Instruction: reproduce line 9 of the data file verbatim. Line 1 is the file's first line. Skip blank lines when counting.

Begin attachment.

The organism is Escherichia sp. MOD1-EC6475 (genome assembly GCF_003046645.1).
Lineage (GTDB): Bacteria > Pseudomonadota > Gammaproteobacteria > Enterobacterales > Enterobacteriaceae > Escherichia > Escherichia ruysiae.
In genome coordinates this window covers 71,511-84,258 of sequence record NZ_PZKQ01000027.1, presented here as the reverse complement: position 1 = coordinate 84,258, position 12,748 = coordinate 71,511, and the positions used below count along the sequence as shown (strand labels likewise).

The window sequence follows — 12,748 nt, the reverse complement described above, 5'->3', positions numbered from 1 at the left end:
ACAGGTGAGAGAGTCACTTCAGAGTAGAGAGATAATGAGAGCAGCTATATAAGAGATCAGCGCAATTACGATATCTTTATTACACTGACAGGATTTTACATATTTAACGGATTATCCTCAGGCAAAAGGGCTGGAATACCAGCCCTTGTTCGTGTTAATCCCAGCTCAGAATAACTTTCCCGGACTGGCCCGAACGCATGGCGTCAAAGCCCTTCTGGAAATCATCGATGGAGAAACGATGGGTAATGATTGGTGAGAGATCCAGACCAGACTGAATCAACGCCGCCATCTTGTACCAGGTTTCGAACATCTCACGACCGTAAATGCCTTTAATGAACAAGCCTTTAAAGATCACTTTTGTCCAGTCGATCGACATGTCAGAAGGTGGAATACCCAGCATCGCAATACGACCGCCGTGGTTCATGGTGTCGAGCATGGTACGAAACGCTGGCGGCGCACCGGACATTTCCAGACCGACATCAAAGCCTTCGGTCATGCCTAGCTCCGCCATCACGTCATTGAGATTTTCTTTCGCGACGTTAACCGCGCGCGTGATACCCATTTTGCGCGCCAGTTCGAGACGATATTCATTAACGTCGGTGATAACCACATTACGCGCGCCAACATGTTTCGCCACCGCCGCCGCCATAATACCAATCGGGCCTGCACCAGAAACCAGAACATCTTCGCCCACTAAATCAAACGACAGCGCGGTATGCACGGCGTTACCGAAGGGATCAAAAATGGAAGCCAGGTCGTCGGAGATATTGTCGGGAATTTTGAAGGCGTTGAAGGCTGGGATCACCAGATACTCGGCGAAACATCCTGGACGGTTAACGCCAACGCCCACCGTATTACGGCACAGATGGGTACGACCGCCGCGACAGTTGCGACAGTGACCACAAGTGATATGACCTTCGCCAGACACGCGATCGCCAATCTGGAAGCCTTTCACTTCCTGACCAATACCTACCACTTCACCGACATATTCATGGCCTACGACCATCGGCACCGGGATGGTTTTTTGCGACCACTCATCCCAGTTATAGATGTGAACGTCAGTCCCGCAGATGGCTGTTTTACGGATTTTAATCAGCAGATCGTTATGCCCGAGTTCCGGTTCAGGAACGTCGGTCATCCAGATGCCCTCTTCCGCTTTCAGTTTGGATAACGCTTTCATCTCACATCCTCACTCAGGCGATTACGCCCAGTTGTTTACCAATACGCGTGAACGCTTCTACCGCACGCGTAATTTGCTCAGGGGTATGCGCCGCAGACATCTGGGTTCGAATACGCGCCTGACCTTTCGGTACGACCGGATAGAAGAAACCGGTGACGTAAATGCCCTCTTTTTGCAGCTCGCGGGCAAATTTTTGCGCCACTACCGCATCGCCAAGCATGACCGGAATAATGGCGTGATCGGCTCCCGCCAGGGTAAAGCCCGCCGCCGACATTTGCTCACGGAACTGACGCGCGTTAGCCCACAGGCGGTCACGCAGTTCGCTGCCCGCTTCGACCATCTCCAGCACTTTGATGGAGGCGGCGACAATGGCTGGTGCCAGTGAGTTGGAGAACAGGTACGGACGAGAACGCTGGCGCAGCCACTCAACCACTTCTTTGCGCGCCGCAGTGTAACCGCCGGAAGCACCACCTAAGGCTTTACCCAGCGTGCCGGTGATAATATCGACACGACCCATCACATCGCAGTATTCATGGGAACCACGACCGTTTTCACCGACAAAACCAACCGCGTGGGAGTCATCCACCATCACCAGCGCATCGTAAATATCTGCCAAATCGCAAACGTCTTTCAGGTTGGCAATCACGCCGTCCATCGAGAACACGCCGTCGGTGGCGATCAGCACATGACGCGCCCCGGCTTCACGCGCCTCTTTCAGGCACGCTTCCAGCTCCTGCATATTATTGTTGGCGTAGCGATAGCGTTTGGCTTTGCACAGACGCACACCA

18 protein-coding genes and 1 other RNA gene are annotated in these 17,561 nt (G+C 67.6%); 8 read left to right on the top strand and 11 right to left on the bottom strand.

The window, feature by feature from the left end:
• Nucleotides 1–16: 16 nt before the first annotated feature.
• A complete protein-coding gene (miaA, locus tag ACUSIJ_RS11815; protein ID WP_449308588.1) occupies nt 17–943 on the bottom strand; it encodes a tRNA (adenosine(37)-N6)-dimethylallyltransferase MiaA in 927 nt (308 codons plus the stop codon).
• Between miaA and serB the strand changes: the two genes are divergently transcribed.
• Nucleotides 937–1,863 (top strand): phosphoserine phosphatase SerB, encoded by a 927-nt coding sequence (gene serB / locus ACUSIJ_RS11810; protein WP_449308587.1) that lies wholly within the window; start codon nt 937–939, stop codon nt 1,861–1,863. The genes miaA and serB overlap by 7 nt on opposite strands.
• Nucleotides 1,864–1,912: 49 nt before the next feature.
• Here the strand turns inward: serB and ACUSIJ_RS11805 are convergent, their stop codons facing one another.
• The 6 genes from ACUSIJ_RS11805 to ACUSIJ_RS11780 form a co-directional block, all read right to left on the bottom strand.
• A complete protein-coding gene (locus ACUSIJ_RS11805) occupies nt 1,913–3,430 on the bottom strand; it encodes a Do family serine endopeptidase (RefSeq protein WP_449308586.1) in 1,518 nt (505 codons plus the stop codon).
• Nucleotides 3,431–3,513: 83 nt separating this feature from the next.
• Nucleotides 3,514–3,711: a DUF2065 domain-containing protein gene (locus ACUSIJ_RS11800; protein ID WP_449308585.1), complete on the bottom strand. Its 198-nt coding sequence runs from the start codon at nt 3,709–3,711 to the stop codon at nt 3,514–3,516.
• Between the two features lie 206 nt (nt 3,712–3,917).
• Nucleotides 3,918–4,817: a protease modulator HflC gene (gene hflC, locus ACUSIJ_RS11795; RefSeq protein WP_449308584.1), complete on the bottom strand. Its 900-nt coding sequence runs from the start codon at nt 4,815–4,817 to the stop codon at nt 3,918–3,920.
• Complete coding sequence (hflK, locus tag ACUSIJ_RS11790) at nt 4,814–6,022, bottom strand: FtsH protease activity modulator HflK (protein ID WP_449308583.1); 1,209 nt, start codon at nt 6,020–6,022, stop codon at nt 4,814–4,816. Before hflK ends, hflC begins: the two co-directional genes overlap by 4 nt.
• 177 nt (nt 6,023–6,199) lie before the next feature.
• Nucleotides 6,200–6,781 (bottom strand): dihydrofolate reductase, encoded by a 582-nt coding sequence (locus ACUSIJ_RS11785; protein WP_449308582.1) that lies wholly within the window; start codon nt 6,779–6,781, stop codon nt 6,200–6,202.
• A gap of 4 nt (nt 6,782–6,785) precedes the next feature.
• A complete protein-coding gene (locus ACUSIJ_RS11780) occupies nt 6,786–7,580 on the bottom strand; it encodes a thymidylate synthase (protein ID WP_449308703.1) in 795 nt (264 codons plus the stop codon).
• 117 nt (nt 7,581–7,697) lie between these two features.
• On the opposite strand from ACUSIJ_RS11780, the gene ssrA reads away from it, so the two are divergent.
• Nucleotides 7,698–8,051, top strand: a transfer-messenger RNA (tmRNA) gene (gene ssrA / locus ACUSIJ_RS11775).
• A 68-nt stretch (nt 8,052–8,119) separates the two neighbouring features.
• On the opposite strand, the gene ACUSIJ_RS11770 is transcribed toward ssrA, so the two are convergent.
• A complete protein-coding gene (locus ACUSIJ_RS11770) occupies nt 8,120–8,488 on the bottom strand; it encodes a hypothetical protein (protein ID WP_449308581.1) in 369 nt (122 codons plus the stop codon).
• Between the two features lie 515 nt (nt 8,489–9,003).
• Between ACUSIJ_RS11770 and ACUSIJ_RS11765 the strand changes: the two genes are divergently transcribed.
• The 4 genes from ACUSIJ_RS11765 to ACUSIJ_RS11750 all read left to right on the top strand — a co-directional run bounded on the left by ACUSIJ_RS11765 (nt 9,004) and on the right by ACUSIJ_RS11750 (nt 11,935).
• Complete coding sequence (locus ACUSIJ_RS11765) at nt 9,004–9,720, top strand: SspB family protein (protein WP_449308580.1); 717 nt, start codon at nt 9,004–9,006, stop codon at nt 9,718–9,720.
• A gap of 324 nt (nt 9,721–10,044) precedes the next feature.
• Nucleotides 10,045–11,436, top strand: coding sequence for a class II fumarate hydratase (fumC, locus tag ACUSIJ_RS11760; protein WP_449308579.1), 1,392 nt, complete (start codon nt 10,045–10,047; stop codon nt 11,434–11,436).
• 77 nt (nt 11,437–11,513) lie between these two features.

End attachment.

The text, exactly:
• A complete protein-coding gene (miaA, locus tag ACUSIJ_RS11815; protein ID WP_449308588.1) occupies nt 17–943 on the bottom strand; it encodes a tRNA (adenosine(37)-N6)-dimethylallyltransferase MiaA in 927 nt (308 codons plus the stop codon).